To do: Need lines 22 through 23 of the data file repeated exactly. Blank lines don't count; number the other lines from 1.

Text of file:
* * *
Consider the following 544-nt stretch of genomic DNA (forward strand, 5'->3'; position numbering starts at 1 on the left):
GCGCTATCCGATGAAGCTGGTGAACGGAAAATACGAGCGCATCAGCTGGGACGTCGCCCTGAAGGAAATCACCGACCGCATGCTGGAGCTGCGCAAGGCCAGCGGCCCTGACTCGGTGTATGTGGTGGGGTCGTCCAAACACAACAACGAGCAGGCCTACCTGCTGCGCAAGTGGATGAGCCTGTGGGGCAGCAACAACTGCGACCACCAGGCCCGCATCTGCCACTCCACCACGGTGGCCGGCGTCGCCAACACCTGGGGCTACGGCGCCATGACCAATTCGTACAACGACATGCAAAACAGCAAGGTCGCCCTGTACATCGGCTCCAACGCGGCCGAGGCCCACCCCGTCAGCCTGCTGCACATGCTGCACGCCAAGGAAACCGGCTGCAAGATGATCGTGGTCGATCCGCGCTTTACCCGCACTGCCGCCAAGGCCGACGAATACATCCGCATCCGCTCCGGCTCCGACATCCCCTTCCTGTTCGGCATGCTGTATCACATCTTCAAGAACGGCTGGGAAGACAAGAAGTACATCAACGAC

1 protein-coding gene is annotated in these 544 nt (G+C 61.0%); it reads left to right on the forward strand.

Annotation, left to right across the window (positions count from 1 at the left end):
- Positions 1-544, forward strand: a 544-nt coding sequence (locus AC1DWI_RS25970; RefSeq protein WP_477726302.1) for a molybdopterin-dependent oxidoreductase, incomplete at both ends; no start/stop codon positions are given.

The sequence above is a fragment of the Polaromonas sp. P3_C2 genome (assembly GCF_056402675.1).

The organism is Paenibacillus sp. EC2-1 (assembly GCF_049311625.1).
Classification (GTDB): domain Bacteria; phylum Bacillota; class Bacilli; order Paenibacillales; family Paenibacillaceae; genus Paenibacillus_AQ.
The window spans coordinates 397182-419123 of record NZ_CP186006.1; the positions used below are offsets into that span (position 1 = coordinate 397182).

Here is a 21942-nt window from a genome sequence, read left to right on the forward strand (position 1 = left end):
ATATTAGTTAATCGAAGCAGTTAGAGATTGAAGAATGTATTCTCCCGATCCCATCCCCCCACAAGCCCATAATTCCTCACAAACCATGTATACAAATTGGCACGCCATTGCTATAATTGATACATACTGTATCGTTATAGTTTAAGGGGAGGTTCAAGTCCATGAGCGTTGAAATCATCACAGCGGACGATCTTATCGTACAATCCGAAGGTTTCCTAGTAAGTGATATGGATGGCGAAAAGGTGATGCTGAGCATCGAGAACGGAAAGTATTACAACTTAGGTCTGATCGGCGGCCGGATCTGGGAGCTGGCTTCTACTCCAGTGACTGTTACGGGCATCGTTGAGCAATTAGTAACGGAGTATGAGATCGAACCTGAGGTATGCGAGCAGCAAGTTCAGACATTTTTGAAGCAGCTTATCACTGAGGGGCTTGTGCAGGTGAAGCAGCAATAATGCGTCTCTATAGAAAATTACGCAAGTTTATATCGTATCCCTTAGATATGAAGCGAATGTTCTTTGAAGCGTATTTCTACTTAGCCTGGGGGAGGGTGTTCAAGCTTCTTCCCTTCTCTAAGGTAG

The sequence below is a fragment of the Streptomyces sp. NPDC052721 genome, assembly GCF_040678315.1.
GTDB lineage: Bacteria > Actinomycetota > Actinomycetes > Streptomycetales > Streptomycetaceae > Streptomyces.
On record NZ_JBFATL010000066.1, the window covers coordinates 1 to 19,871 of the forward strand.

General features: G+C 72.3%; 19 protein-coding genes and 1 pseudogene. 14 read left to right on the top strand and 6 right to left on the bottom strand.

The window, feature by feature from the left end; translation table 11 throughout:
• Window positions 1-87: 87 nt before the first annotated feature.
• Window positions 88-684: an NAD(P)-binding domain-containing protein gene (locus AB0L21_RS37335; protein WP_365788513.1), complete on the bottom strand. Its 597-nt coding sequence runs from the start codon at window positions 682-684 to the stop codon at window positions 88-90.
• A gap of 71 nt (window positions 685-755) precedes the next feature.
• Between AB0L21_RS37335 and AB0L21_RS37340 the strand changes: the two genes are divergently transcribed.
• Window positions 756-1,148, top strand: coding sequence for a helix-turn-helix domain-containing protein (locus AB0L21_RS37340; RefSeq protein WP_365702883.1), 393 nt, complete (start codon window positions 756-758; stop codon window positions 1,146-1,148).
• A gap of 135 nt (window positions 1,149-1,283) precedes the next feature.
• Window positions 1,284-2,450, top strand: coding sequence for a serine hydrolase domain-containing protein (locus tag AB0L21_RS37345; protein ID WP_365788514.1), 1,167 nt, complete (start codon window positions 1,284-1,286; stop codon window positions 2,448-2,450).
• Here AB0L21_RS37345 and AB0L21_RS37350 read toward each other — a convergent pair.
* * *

• A gap of 135 nt (window positions 1,149-1,283) precedes the next feature.
• Window positions 1,284-2,450, top strand: coding sequence for a serine hydrolase domain-containing protein (locus tag AB0L21_RS37345; protein ID WP_365788514.1), 1,167 nt, complete (start codon window positions 1,284-1,286; stop codon window positions 2,448-2,450).